Most dancers, painters, sculptors and even some musicians create alone. Their creative pursuit is solitary, unlike in the theatre. The best part about making theatre is(for me) drinking chai during rehearsals. I’m sure other people have other favourite things, but I can bet they all involve people. August is upon us and most artists we know seem to have settled into a routine. Many of us are looking for jobs that will pay salaries, some are looking for freelance opportunities in similar professions like writing and teaching. Others have moved their work to digital platforms. There are workshops and classes being conducted online, and new ways of creating and showcasing performances are being explored. Yes, there seems to be a future in all of this, even if it takes time for us to find the right switch to turn it on. So, is this than just a stop-gap arrangement till we go back to the ‘real’ world, or is this the (new) reality? We don’t know. No one does.
At Sandbox Collective, things move slowly. The first thing we did was to give up our lovely office space. All work had stopped, we had no corpus or savings and therefore no funds to pay rent for an unoccupied space. In 2019 we had taken a call to slow down a little and reduce the number of shows we performed, to help us find time for other things, as well as to stop what we felt was an impending burnout. It was as if the idiotic virus was hanging in the air listening to us. How does one clarify that this is not what we had in mind!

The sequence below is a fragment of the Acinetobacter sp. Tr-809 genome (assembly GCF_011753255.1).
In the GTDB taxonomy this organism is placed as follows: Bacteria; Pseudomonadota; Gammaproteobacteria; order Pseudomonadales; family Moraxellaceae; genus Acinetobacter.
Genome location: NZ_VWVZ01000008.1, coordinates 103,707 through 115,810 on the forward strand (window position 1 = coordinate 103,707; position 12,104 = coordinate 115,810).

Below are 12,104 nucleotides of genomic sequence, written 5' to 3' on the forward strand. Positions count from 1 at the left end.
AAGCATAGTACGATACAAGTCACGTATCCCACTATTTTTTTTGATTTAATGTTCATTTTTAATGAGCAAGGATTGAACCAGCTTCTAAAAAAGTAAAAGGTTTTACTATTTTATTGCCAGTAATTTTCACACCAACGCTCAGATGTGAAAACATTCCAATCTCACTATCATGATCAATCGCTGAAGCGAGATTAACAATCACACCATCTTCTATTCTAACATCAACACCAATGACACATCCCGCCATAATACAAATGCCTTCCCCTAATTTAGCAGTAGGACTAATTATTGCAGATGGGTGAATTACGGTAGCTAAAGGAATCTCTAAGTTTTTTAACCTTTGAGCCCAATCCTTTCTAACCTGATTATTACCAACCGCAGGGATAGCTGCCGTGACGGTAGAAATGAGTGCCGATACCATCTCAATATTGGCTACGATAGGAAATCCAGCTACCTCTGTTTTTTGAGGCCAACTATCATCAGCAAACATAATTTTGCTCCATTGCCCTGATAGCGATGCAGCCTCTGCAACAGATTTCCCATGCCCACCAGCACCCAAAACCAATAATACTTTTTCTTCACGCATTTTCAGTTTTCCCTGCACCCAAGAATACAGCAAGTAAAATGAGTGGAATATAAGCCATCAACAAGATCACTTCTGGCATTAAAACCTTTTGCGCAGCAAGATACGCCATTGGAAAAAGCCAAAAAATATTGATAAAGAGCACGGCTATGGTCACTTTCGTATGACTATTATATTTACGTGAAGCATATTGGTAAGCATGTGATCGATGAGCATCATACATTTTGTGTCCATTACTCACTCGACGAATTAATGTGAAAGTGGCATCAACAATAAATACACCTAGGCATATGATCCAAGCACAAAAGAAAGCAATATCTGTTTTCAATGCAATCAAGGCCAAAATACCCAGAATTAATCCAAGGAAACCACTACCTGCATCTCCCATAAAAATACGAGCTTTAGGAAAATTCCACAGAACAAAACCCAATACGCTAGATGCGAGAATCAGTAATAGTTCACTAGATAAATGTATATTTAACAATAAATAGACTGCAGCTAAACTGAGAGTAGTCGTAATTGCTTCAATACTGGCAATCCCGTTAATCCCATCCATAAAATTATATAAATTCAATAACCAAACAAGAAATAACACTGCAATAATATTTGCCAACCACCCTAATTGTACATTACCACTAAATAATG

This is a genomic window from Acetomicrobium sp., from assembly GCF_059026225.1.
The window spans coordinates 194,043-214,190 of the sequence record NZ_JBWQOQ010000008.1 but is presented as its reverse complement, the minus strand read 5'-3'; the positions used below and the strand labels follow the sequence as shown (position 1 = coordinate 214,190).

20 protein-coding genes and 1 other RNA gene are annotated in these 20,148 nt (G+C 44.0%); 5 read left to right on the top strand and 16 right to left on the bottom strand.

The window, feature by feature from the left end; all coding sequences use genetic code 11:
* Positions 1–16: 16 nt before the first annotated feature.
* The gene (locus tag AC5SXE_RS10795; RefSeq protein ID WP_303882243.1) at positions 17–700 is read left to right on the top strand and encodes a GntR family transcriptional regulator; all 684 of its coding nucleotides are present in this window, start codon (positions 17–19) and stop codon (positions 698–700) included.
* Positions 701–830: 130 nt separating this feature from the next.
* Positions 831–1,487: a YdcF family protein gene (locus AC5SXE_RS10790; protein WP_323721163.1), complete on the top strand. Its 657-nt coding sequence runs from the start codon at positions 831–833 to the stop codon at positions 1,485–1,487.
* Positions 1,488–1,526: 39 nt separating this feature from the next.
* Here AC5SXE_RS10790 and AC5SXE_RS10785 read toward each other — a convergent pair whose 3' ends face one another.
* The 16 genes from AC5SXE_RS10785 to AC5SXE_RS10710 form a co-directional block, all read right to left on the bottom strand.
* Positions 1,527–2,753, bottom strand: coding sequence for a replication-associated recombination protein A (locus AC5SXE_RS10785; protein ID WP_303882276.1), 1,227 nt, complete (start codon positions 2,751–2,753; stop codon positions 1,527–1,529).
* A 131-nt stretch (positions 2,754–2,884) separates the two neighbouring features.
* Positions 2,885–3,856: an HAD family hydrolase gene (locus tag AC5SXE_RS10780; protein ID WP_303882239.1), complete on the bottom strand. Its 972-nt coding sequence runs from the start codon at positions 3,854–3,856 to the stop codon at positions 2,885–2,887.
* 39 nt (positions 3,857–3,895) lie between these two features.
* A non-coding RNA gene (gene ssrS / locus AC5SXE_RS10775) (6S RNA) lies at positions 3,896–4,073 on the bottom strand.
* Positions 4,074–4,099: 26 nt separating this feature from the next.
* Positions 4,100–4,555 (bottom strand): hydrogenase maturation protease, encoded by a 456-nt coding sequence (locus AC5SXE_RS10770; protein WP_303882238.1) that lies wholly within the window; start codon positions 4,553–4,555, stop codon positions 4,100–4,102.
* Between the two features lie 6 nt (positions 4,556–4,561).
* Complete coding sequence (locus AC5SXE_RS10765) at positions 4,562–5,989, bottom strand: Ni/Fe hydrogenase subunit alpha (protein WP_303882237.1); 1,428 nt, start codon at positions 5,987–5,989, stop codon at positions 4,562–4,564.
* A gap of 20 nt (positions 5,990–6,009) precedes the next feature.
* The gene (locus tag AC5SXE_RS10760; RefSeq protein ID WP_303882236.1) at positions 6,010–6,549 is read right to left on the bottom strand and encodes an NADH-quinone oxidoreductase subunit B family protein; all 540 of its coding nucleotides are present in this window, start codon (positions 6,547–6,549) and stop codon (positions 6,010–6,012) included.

As an art collective, our entire existence has been about people, about creating performances, performing, touring, building audiences, festivals, gathering and celebrating. What does it mean for us to be locked up in our homes? How does one make work, what kind of work, and specifically what work will help us make a living? We don’t know.